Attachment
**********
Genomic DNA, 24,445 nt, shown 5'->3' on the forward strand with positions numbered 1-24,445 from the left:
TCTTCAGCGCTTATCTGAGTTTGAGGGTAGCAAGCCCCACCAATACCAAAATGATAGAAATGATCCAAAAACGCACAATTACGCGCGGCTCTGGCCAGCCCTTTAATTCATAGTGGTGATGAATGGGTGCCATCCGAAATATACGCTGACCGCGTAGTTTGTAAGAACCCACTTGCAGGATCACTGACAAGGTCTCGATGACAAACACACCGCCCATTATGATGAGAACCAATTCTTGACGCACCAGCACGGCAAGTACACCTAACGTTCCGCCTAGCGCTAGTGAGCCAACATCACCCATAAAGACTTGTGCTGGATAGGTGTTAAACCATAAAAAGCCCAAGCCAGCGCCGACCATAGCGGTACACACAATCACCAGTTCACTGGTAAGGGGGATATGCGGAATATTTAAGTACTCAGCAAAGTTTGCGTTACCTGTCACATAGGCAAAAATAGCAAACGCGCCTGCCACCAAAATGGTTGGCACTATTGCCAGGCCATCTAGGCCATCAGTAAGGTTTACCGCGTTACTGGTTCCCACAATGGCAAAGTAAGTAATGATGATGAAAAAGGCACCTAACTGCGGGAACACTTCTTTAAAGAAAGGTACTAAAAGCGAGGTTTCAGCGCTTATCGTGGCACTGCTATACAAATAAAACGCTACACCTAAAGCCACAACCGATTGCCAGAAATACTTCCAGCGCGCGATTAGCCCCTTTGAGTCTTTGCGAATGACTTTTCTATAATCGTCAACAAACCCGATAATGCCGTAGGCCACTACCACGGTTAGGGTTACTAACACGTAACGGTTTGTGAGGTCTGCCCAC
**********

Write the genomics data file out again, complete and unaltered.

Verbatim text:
Genomic DNA, 24,445 nt, shown 5'->3' on the forward strand with positions numbered 1-24,445 from the left:
TCTTCAGCGCTTATCTGAGTTTGAGGGTAGCAAGCCCCACCAATACCAAAATGATAGAAATGATCCAAAAACGCACAATTACGCGCGGCTCTGGCCAGCCCTTTAATTCATAGTGGTGATGAATGGGTGCCATCCGAAATATACGCTGACCGCGTAGTTTGTAAGAACCCACTTGCAGGATCACTGACAAGGTCTCGATGACAAACACACCGCCCATTATGATGAGAACCAATTCTTGACGCACCAGCACGGCAAGTACACCTAACGTTCCGCCTAGCGCTAGTGAGCCAACATCACCCATAAAGACTTGTGCTGGATAGGTGTTAAACCATAAAAAGCCCAAGCCAGCGCCGACCATAGCGGTACACACAATCACCAGTTCACTGGTAAGGGGGATATGCGGAATATTTAAGTACTCAGCAAAGTTTGCGTTACCTGTCACATAGGCAAAAATAGCAAACGCGCCTGCCACCAAAATGGTTGGCACTATTGCCAGGCCATCTAGGCCATCAGTAAGGTTTACCGCGTTACTGGTTCCCACAATGGCAAAGTAAGTAATGATGATGAAAAAGGCACCTAACTGCGGGAACACTTCTTTAAAGAAAGGTACTAAAAGCGAGGTTTCAGCGCTTATCGTGGCACTGCTATACAAATAAAACGCTACACCTAAAGCCACAACCGATTGCCAGAAATACTTCCAGCGCGCGATTAGCCCCTTTGAGTCTTTGCGAATGACTTTTCTATAATCGTCAACAAACCCGATAATGCCGTAGGCCACTACCACGGTTAGGGTTACTAACACGTAACGGTTTGTGAGGTCTGCCCAC